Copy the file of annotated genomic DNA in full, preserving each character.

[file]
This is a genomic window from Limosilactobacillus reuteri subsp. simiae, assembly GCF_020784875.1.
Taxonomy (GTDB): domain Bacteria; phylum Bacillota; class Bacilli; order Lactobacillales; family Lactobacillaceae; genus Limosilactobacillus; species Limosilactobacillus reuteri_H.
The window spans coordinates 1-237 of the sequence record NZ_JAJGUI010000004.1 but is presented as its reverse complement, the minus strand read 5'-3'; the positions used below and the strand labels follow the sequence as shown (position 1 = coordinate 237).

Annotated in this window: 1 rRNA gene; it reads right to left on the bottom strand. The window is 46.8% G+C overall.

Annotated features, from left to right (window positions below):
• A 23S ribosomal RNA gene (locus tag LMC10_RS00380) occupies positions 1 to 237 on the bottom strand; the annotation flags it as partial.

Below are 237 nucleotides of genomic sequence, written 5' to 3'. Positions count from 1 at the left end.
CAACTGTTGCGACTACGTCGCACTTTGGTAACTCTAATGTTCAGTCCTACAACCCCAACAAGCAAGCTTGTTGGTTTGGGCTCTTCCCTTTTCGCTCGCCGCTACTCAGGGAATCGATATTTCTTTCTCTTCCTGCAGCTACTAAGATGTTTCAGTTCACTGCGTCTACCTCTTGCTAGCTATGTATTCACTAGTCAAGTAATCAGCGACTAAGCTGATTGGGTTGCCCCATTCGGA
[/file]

This is a genomic window from Limosilactobacillus reuteri subsp. simiae, assembly GCF_020784875.1.
Taxonomy (GTDB): domain Bacteria; phylum Bacillota; class Bacilli; order Lactobacillales; family Lactobacillaceae; genus Limosilactobacillus; species Limosilactobacillus reuteri_H.
The window spans coordinates 1-237 of the sequence record NZ_JAJGUI010000004.1 but is presented as its reverse complement, the minus strand read 5'-3'; the positions used below and the strand labels follow the sequence as shown (position 1 = coordinate 237).

Annotated in this window: 1 rRNA gene; it reads right to left on the bottom strand. The window is 46.8% G+C overall.

Annotated features, from left to right (window positions below):
• A 23S ribosomal RNA gene (locus tag LMC10_RS00380) occupies positions 1 to 237 on the bottom strand; the annotation flags it as partial.

Below are 237 nucleotides of genomic sequence, written 5' to 3'. Positions count from 1 at the left end.
CAACTGTTGCGACTACGTCGCACTTTGGTAACTCTAATGTTCAGTCCTACAACCCCAACAAGCAAGCTTGTTGGTTTGGGCTCTTCCCTTTTCGCTCGCCGCTACTCAGGGAATCGATATTTCTTTCTCTTCCTGCAGCTACTAAGATGTTTCAGTTCACTGCGTCTACCTCTTGCTAGCTATGTATTCACTAGTCAAGTAATCAGCGACTAAGCTGATTGGGTTGCCCCATTCGGA